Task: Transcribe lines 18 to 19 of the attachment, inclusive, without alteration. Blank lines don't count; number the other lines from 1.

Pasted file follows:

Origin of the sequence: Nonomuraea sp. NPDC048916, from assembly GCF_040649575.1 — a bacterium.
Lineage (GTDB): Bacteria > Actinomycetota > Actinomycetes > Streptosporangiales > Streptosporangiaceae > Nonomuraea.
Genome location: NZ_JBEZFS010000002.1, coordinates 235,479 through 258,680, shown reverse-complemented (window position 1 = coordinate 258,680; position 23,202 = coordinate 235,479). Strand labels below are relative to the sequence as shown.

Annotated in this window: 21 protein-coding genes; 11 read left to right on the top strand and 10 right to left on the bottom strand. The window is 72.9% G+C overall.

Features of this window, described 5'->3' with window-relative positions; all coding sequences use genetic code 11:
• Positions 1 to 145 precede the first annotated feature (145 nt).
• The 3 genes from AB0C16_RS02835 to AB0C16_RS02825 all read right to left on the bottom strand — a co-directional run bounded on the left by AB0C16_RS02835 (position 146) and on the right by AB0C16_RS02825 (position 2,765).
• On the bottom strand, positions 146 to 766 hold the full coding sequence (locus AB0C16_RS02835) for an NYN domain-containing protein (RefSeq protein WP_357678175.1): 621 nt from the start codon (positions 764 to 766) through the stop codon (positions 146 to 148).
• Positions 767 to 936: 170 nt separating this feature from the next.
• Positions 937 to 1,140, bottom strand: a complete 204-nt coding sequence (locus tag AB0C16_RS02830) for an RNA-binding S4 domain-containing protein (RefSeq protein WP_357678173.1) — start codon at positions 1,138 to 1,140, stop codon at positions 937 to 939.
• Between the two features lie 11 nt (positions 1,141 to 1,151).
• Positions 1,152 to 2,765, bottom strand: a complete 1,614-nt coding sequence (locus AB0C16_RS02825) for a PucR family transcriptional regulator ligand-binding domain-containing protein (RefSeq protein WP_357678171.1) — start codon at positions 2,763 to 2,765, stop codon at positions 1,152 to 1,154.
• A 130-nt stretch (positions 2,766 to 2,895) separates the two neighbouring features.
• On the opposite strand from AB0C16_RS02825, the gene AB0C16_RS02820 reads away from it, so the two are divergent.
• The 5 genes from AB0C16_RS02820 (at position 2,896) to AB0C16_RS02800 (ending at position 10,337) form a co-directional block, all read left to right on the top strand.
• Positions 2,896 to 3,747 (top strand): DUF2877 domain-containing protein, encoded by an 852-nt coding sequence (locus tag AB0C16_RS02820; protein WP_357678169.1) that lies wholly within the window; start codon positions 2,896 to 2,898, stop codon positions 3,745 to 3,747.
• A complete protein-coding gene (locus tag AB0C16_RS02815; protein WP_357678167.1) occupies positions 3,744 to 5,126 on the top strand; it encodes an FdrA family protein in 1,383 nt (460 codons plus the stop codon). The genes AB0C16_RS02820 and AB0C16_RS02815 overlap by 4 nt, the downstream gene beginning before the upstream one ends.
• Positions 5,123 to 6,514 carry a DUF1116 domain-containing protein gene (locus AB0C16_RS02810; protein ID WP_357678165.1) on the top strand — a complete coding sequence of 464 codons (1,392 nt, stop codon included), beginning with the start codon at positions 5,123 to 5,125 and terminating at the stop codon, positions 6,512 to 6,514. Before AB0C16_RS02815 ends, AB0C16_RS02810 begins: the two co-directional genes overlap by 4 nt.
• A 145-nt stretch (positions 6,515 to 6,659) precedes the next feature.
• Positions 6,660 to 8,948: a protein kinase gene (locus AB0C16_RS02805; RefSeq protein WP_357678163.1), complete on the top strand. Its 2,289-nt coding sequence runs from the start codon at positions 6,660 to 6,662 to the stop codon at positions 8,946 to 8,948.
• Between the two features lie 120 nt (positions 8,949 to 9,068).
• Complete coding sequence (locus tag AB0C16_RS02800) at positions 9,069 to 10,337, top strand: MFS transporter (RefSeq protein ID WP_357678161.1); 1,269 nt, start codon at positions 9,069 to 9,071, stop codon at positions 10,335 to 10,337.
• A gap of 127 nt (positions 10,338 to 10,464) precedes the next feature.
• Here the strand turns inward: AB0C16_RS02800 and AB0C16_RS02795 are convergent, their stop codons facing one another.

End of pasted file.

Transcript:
• Positions 5,123 to 6,514 carry a DUF1116 domain-containing protein gene (locus AB0C16_RS02810; protein ID WP_357678165.1) on the top strand — a complete coding sequence of 464 codons (1,392 nt, stop codon included), beginning with the start codon at positions 5,123 to 5,125 and terminating at the stop codon, positions 6,512 to 6,514. Before AB0C16_RS02815 ends, AB0C16_RS02810 begins: the two co-directional genes overlap by 4 nt.
• A 145-nt stretch (positions 6,515 to 6,659) precedes the next feature.